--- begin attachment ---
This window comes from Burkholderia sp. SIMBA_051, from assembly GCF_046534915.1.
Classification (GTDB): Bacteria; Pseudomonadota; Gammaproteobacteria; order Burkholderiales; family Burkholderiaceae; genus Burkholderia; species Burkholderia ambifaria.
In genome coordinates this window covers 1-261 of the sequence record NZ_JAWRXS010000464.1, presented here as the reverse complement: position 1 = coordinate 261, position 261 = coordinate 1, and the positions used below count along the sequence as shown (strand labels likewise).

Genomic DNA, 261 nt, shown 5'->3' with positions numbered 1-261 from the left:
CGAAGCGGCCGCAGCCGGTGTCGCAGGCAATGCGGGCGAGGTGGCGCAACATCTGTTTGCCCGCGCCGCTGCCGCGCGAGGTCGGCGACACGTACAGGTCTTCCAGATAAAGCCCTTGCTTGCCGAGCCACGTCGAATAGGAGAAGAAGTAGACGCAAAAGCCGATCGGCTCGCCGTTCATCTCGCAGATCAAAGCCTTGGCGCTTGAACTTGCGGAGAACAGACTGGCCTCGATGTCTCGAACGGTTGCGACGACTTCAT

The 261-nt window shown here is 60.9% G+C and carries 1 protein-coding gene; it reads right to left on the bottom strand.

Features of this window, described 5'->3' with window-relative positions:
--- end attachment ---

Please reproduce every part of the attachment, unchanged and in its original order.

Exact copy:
This window comes from Burkholderia sp. SIMBA_051, from assembly GCF_046534915.1.
Classification (GTDB): Bacteria; Pseudomonadota; Gammaproteobacteria; order Burkholderiales; family Burkholderiaceae; genus Burkholderia; species Burkholderia ambifaria.
In genome coordinates this window covers 1-261 of the sequence record NZ_JAWRXS010000464.1, presented here as the reverse complement: position 1 = coordinate 261, position 261 = coordinate 1, and the positions used below count along the sequence as shown (strand labels likewise).

Genomic DNA, 261 nt, shown 5'->3' with positions numbered 1-261 from the left:
CGAAGCGGCCGCAGCCGGTGTCGCAGGCAATGCGGGCGAGGTGGCGCAACATCTGTTTGCCCGCGCCGCTGCCGCGCGAGGTCGGCGACACGTACAGGTCTTCCAGATAAAGCCCTTGCTTGCCGAGCCACGTCGAATAGGAGAAGAAGTAGACGCAAAAGCCGATCGGCTCGCCGTTCATCTCGCAGATCAAAGCCTTGGCGCTTGAACTTGCGGAGAACAGACTGGCCTCGATGTCTCGAACGGTTGCGACGACTTCAT

The 261-nt window shown here is 60.9% G+C and carries 1 protein-coding gene; it reads right to left on the bottom strand.

Features of this window, described 5'->3' with window-relative positions: